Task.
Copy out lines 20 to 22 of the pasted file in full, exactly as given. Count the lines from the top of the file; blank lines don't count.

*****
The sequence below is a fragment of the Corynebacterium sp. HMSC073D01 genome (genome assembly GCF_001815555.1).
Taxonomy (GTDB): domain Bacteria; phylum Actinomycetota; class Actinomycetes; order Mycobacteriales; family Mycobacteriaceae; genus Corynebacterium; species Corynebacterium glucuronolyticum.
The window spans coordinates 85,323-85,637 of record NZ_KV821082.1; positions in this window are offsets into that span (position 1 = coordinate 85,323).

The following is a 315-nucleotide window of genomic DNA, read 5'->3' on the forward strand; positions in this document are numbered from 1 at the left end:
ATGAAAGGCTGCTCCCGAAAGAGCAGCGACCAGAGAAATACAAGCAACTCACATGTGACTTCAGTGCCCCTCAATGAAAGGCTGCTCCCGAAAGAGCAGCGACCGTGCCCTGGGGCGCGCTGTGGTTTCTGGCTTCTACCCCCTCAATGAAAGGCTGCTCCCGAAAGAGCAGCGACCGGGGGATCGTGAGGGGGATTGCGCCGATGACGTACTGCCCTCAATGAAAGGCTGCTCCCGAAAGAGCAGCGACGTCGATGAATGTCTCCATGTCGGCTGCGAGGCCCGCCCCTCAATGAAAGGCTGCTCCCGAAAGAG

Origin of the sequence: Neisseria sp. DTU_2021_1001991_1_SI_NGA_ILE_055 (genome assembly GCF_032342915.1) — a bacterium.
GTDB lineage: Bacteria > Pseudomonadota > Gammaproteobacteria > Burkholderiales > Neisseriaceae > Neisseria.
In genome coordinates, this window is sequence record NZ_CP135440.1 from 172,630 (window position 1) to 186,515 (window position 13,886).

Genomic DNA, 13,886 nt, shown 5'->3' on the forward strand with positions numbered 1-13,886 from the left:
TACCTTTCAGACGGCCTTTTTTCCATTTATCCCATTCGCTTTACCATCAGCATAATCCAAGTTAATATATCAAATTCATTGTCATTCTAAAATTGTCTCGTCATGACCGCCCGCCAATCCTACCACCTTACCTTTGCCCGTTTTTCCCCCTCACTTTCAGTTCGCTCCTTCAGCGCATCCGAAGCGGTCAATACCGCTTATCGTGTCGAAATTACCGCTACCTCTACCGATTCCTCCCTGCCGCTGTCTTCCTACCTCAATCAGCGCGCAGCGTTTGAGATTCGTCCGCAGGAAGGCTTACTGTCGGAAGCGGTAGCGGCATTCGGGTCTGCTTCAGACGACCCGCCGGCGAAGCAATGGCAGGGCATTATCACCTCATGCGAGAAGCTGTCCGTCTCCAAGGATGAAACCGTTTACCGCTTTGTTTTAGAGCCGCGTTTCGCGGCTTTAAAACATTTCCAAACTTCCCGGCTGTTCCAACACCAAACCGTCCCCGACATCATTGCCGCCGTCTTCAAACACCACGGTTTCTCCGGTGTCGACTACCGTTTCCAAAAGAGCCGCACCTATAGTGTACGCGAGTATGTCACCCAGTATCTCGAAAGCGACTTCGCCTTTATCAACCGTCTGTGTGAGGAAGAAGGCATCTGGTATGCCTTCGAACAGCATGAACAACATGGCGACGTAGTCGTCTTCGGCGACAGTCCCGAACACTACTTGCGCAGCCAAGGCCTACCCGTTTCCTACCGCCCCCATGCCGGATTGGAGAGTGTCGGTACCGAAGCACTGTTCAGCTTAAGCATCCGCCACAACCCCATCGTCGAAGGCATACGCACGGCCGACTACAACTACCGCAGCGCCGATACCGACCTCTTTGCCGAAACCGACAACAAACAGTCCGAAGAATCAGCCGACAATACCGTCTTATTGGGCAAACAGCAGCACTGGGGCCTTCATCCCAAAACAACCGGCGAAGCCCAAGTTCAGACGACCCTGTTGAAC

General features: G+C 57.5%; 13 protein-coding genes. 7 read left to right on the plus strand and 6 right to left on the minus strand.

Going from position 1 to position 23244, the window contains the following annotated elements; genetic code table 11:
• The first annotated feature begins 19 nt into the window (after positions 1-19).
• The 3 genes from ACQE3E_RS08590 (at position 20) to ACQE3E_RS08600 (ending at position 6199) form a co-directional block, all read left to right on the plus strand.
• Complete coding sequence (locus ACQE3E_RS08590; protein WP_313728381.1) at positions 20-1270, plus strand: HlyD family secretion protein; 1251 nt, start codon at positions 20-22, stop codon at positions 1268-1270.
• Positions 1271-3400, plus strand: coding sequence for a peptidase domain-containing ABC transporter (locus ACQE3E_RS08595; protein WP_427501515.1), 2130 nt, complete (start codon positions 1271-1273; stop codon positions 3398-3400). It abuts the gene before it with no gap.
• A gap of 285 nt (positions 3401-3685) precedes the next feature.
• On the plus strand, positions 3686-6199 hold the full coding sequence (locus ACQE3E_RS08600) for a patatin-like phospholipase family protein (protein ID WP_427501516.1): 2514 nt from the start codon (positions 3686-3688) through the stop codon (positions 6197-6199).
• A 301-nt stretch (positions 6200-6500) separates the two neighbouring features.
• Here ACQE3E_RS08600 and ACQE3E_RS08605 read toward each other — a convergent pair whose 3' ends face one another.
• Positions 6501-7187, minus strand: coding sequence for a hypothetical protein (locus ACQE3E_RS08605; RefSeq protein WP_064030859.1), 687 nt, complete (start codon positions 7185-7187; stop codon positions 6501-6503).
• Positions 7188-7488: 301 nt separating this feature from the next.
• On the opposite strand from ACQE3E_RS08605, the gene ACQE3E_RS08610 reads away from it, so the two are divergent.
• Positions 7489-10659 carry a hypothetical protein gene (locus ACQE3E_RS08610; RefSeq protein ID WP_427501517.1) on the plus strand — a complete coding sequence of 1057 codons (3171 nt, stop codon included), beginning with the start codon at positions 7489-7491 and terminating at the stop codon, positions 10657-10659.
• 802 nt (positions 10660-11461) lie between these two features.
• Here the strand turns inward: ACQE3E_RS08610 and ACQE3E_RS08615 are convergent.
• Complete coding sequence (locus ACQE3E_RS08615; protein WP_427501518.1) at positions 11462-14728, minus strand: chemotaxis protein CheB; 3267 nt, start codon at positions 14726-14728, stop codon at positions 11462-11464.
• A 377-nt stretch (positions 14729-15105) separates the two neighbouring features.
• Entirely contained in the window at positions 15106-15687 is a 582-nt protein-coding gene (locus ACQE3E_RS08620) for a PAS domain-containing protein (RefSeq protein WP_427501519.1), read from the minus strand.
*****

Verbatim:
• Here ACQE3E_RS08600 and ACQE3E_RS08605 read toward each other — a convergent pair whose 3' ends face one another.
• Positions 6501-7187, minus strand: coding sequence for a hypothetical protein (locus ACQE3E_RS08605; RefSeq protein WP_064030859.1), 687 nt, complete (start codon positions 7185-7187; stop codon positions 6501-6503).
• Positions 7188-7488: 301 nt separating this feature from the next.